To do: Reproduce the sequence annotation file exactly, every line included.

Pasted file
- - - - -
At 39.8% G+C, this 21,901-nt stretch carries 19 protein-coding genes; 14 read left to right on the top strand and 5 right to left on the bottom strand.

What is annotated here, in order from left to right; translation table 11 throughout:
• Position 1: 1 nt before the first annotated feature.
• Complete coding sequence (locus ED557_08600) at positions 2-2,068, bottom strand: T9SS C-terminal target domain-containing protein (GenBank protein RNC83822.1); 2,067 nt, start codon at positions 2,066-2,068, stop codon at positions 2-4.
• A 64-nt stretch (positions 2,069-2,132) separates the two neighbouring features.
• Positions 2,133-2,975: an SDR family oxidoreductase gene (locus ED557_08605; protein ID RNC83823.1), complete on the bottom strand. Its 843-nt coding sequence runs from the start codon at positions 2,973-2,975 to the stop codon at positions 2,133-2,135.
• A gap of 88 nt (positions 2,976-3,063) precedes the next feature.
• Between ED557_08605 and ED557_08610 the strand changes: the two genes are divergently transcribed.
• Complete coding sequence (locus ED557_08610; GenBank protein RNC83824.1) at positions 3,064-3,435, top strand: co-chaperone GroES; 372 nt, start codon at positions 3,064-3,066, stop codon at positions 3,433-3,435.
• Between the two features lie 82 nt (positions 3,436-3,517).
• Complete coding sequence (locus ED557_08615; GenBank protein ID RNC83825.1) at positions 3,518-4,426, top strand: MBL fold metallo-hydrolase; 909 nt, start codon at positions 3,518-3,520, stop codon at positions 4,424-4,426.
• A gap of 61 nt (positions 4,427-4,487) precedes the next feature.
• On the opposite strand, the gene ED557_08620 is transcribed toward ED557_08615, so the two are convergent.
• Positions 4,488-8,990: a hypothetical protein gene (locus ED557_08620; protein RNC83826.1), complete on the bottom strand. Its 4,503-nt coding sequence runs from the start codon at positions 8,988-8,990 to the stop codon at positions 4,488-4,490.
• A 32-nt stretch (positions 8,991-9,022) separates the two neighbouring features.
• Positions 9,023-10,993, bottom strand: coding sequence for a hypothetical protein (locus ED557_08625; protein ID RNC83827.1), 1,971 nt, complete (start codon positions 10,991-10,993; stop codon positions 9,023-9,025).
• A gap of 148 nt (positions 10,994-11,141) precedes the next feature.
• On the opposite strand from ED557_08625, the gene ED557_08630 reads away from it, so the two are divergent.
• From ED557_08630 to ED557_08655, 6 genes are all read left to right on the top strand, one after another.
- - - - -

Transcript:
At 39.8% G+C, this 21,901-nt stretch carries 19 protein-coding genes; 14 read left to right on the top strand and 5 right to left on the bottom strand.

What is annotated here, in order from left to right; translation table 11 throughout:
• Position 1: 1 nt before the first annotated feature.
• Complete coding sequence (locus ED557_08600) at positions 2-2,068, bottom strand: T9SS C-terminal target domain-containing protein (GenBank protein RNC83822.1); 2,067 nt, start codon at positions 2,066-2,068, stop codon at positions 2-4.
• A 64-nt stretch (positions 2,069-2,132) separates the two neighbouring features.
• Positions 2,133-2,975: an SDR family oxidoreductase gene (locus ED557_08605; protein ID RNC83823.1), complete on the bottom strand. Its 843-nt coding sequence runs from the start codon at positions 2,973-2,975 to the stop codon at positions 2,133-2,135.
• A gap of 88 nt (positions 2,976-3,063) precedes the next feature.
• Between ED557_08605 and ED557_08610 the strand changes: the two genes are divergently transcribed.
• Complete coding sequence (locus ED557_08610; GenBank protein RNC83824.1) at positions 3,064-3,435, top strand: co-chaperone GroES; 372 nt, start codon at positions 3,064-3,066, stop codon at positions 3,433-3,435.
• Between the two features lie 82 nt (positions 3,436-3,517).
• Complete coding sequence (locus ED557_08615; GenBank protein ID RNC83825.1) at positions 3,518-4,426, top strand: MBL fold metallo-hydrolase; 909 nt, start codon at positions 3,518-3,520, stop codon at positions 4,424-4,426.
• A gap of 61 nt (positions 4,427-4,487) precedes the next feature.
• On the opposite strand, the gene ED557_08620 is transcribed toward ED557_08615, so the two are convergent.
• Positions 4,488-8,990: a hypothetical protein gene (locus ED557_08620; protein RNC83826.1), complete on the bottom strand. Its 4,503-nt coding sequence runs from the start codon at positions 8,988-8,990 to the stop codon at positions 4,488-4,490.
• A 32-nt stretch (positions 8,991-9,022) separates the two neighbouring features.
• Positions 9,023-10,993, bottom strand: coding sequence for a hypothetical protein (locus ED557_08625; protein ID RNC83827.1), 1,971 nt, complete (start codon positions 10,991-10,993; stop codon positions 9,023-9,025).
• A gap of 148 nt (positions 10,994-11,141) precedes the next feature.
• On the opposite strand from ED557_08625, the gene ED557_08630 reads away from it, so the two are divergent.
• From ED557_08630 to ED557_08655, 6 genes are all read left to right on the top strand, one after another.